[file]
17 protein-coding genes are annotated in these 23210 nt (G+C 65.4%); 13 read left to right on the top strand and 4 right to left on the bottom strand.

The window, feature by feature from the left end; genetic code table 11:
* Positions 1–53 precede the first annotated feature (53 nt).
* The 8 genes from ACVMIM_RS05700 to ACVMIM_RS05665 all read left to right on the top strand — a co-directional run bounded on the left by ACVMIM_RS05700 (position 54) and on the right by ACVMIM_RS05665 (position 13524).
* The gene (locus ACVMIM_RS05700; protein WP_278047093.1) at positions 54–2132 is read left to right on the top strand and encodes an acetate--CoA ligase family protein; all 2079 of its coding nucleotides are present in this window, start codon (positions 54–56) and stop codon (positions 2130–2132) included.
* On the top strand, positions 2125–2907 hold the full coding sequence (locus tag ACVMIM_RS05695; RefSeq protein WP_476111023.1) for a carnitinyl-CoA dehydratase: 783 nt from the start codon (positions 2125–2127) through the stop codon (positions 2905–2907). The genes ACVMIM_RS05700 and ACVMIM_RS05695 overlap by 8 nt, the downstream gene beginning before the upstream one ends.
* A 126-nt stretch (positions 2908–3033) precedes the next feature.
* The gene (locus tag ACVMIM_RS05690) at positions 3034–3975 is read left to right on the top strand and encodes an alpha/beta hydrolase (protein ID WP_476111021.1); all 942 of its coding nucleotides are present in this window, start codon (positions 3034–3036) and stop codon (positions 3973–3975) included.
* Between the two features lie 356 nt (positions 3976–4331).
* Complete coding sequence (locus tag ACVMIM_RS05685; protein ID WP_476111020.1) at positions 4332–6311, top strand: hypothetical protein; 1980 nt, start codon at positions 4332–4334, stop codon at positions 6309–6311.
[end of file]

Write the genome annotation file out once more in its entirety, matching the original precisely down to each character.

17 protein-coding genes are annotated in these 23210 nt (G+C 65.4%); 13 read left to right on the top strand and 4 right to left on the bottom strand.

The window, feature by feature from the left end; genetic code table 11:
* Positions 1–53 precede the first annotated feature (53 nt).
* The 8 genes from ACVMIM_RS05700 to ACVMIM_RS05665 all read left to right on the top strand — a co-directional run bounded on the left by ACVMIM_RS05700 (position 54) and on the right by ACVMIM_RS05665 (position 13524).
* The gene (locus ACVMIM_RS05700; protein WP_278047093.1) at positions 54–2132 is read left to right on the top strand and encodes an acetate--CoA ligase family protein; all 2079 of its coding nucleotides are present in this window, start codon (positions 54–56) and stop codon (positions 2130–2132) included.
* On the top strand, positions 2125–2907 hold the full coding sequence (locus tag ACVMIM_RS05695; RefSeq protein WP_476111023.1) for a carnitinyl-CoA dehydratase: 783 nt from the start codon (positions 2125–2127) through the stop codon (positions 2905–2907). The genes ACVMIM_RS05700 and ACVMIM_RS05695 overlap by 8 nt, the downstream gene beginning before the upstream one ends.
* A 126-nt stretch (positions 2908–3033) precedes the next feature.
* The gene (locus tag ACVMIM_RS05690) at positions 3034–3975 is read left to right on the top strand and encodes an alpha/beta hydrolase (protein ID WP_476111021.1); all 942 of its coding nucleotides are present in this window, start codon (positions 3034–3036) and stop codon (positions 3973–3975) included.
* Between the two features lie 356 nt (positions 3976–4331).
* Complete coding sequence (locus tag ACVMIM_RS05685; protein ID WP_476111020.1) at positions 4332–6311, top strand: hypothetical protein; 1980 nt, start codon at positions 4332–4334, stop codon at positions 6309–6311.